- Fixed an issue where
PlaybackStutterFinishedevents were not being sent due to a missing Gstreamer queue element.
- Fixed a bug where the
CapabilitiesDelegatedatabase was not being cleared upon logout.
- Fixed in issue that caused the following compiler warning “class has virtual functions but non-virtual destructor”.
- Fixed a bug where
BlueZDeviceManagerwas not properly destroyed.
- Fixed a bug that occurred when the initializer list was converted to
- Fixed a build error that occurred when building with
- If a device is not connected to the Internet at the time that an alarm or reminder is scheduled to sound, the SDK will not play any sound for the alarm or reminder at that scheduled time.
ACLmay encounter issues if audio attachments are received but not consumed.
LOSING_FOCUSas a workaround for handling intermediate state. These states may be removed in a future release.
- The Alexa app doesn't always indicate when a device is successfully connected via Bluetooth.
- Connecting a product to streaming media via Bluetooth will sometimes stop media playback within the source application. Resuming playback through the source application or toggling next/previous will correct playback.
- When a source device is streaming silence via Bluetooth, the Alexa companion app indicates that audio content is streaming.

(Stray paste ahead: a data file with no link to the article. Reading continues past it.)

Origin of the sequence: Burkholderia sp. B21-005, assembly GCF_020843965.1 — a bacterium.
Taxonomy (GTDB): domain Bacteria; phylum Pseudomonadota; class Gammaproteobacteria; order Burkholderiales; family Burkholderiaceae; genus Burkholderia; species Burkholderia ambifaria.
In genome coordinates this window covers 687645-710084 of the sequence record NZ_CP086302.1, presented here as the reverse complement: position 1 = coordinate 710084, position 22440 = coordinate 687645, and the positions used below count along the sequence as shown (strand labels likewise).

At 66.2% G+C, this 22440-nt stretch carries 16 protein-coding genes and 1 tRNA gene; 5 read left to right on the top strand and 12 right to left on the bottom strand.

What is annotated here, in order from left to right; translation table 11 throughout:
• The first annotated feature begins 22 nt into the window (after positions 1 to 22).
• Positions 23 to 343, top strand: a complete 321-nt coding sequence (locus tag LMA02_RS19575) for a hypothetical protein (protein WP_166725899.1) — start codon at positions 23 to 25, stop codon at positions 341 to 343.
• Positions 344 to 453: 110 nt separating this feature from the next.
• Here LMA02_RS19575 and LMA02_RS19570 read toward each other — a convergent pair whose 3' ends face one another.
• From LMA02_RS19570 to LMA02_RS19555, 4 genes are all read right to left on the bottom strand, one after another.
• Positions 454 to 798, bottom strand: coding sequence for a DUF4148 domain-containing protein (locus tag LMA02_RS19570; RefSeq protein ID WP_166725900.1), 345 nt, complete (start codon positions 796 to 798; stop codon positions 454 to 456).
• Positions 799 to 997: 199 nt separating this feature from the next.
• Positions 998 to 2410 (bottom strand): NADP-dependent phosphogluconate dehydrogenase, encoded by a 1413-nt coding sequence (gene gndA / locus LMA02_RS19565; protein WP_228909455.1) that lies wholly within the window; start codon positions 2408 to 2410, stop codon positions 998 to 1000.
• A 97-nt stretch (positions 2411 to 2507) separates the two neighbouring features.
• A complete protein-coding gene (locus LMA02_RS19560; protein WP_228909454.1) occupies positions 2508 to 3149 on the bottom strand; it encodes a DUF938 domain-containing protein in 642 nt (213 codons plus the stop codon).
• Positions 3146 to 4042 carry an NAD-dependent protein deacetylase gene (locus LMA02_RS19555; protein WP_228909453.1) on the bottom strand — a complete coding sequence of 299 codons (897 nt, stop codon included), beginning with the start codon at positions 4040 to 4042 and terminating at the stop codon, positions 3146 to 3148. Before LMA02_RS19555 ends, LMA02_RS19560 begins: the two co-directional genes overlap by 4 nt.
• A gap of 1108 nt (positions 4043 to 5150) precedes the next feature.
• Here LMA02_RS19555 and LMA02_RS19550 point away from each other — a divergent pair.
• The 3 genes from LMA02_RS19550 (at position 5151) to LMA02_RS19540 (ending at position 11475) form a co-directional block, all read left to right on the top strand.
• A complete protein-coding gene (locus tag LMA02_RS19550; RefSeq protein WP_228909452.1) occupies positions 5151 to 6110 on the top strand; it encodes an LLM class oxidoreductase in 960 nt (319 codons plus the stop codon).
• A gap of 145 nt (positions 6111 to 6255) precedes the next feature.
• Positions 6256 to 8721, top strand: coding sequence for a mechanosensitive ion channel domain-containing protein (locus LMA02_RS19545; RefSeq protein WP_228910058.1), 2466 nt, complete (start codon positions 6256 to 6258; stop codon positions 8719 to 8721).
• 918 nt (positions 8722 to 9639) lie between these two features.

- The Bluetooth agent assumes that the Bluetooth adapter is always connected to a power source. Disconnecting from a power source during operation is not yet supported.
- On some products, interrupted Bluetooth playback may not resume if other content is locally streamed.
- On Raspberry Pi, when streaming audio via Bluetooth, sometimes the audio stream stutters.
CapabilitiesDelegateTesttests have been temporarily disabled to prevent build errors for the Android build:
make integrationis currently not available for Android. In order to run integration tests on Android, you'll need to manually upload the test binary file along with any input file. At that point, the adb can be used to run the integration tests.
- On Raspberry Pi running Android Things with HDMI output audio, beginning of speech is truncated when Alexa responds to user TTS.
- When the sample app is restarted and network connection is lost, Alerts don't play.
- When network connection is lost, lost connection status is not returned via local TTS.